A parade of eight patrol cars squealed into Juan Sebastián Chamorro’s neighborhood in Nicaragua’s capital city last week and then surrounded his home. Officers pounded on his gate, shouting, while others jumped the wall.

Chamorro, 50, knelt on the ground with his hands up yelling, “I’m here, I’m here!”

The arrest was no surprise: For the past eight months, Nicaraguan police had been posted outside his gated community in Managua, following the economist and pre-presidential candidate wherever he went. In recent weeks, Chamorro could only leave his home with police authorization, his wife said.

Now, a week after his arrest, his wife says she has no idea where he is or what the police have done with him.

“As a family, we fear for his safety and for his life,” Victoria Cárdenas, 46, told The Washington Post. “I know absolutely nothing about him. I worry about his life, his physical well-being, his emotional well-being. I worry about everything.”

Chamorro was one of four pre-candidates arrested by Nicaraguan authorities in the past two weeks as President Daniel Ortega’s government moves to detain a wide swath of his opponents. In all, a dozen of Ortega’s opponents have been detained this month, raising questions about the future of the Nov. 7 elections.

Many of their families echo Cárdenas’s complaints. Four other relatives of those being detained told The Post that authorities haven’t told them where their loved ones are held and have refused visits from relatives or attorneys. Two other family members, meanwhile, said they have learned where their relatives are being held but are denied visits.

Many of the prisoner’s families spend days dropping off food and water at “El Chipote,” a Managua jail where they presume the opposition leaders are being held. They worry about the prisoners’ emotional and physical well-being, noting some like José Bernard Pallais, the former vice minister of government and foreign affairs during the Violeta Chamorro administration and Ortega challenger arrested on June 9, suffer from serious health conditions, including diabetes and hypertension.

Ortega’s government has made many of the arrests under a new law passed in December granting it the right to declare citizens “terrorists” or “traitors to the homeland” and ban them from running in elections. It could charge them with treason, which carries up to 15 years, the Associated Press reported.

A spokesperson for Ortega did not immediately respond to messages from The Post by early Tuesday.

Félix Maradiaga, an academic and political activist with hopes of challenging Ortega in the Nov. 7 election, was arrested on June 8, the same day as Chamorro.

For months, his wife, Berta Valle, told The Post, her 44-year-old husband was regularly followed by police in squad cars who monitored his every move, often pulling him over to search him. He was only allowed to travel inside the capital and police had to approve wherever he went, said Valle, who has lived in Florida since 2018. But the situation rapidly escalated in January, when he was placed under house arrest and later sneaked into a hotel to announce his pre-candidacy.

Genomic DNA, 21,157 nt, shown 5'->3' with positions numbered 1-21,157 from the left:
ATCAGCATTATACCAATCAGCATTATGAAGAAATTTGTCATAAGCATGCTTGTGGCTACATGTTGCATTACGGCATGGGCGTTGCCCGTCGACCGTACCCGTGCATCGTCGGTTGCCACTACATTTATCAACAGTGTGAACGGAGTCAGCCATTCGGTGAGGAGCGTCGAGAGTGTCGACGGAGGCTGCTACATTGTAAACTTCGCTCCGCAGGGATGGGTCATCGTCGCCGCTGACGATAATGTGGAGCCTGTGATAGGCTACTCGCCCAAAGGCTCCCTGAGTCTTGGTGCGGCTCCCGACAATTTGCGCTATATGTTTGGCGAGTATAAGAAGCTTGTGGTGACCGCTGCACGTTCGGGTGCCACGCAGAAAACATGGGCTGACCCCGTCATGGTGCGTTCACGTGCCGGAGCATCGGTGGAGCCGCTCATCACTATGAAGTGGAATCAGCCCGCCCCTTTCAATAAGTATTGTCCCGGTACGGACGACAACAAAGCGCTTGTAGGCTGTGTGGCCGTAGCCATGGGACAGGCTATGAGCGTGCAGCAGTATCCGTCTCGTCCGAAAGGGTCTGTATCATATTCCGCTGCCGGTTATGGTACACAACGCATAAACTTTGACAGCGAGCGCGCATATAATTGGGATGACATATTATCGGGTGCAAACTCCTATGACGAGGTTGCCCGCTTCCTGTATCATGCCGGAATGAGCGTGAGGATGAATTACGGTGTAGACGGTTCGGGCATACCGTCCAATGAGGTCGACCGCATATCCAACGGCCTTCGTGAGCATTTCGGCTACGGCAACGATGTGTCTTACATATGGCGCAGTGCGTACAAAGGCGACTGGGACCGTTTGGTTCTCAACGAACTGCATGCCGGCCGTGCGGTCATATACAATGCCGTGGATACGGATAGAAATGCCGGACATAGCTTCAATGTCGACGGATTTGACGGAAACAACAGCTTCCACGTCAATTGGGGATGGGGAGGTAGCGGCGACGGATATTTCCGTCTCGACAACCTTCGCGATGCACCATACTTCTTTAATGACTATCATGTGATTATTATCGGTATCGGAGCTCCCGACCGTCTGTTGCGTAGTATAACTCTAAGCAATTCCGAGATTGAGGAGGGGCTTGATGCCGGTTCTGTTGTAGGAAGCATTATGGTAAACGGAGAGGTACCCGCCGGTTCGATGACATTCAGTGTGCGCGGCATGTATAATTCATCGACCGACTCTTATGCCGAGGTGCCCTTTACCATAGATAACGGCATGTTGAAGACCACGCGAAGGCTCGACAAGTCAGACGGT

Shortly after the federal prosecutor’s office summoned him for questioning, Maradiaga called his family, including his young daughter, to tell them he would probably soon be cut off from contact.

“They are coming after me,” he told his wife.

Maradiaga’s car was later intercepted by police as he left a hearing, his wife said. Police allegedly beat him and put him inside a squad car before driving off. Valle has not heard from him since.

“I want a proof of life because I do not know how he is. No one has seen him, nor his lawyers or his family members,” Valle said. “During the day, I can be chatting and show a strong face but at night, it’s terrible. I do not sleep. I have days without properly sleeping.”

It’s been more than two weeks since María Consuelo Céspedes has seen her husband, Walter Gómez, a former financial administrator at Fundación Violeta Barrios de Chamorro, a nonprofit organization dedicated to promoting press freedom. (The organization shut down earlier this year after a new law required those who receive international funds to minutely report the source and expenses to the government. The lack of proper disclosure could lead to imprisonment and fines.) Cristiana Chamorro, another pre-candidate recently arrested and the daughter of former president Violeta Barrios de Chamorro, was the organization’s director and founder.

Gómez, 54, was arrested at home on May 28, Céspedes told The Post. Police took him away without saying where he would be held, she said.

But unlike many other relatives, Céspedes has confirmed that her husband is being held at “El Chipote” jail and his attorney was recently allowed to see him. The attorney told his wife that Gómez said he is being held alone inside a cell and that he has not been beaten.

Pablo Fletes, the brother of Marcos Fletes, a former Fundación Violeta Barrios de Chamorro accountant who was also arrested on May 28, told The Post the family has confirmed Fletes is also being detained at “El Chipote,” but said authorities have not granted any family visits.

Both Cárdenas and Valle said their husbands had been taken to “secret hearings” where a judge had dictated they be held for three months without allowing their attorneys inside the courtroom.

Chamorros’s wife said the detentions have taken away any hopes of fair and democratic elections in the nation.

“The electoral process ended the moment the government arrested [four] pre-candidates,” she said. “Who is going to run against him?”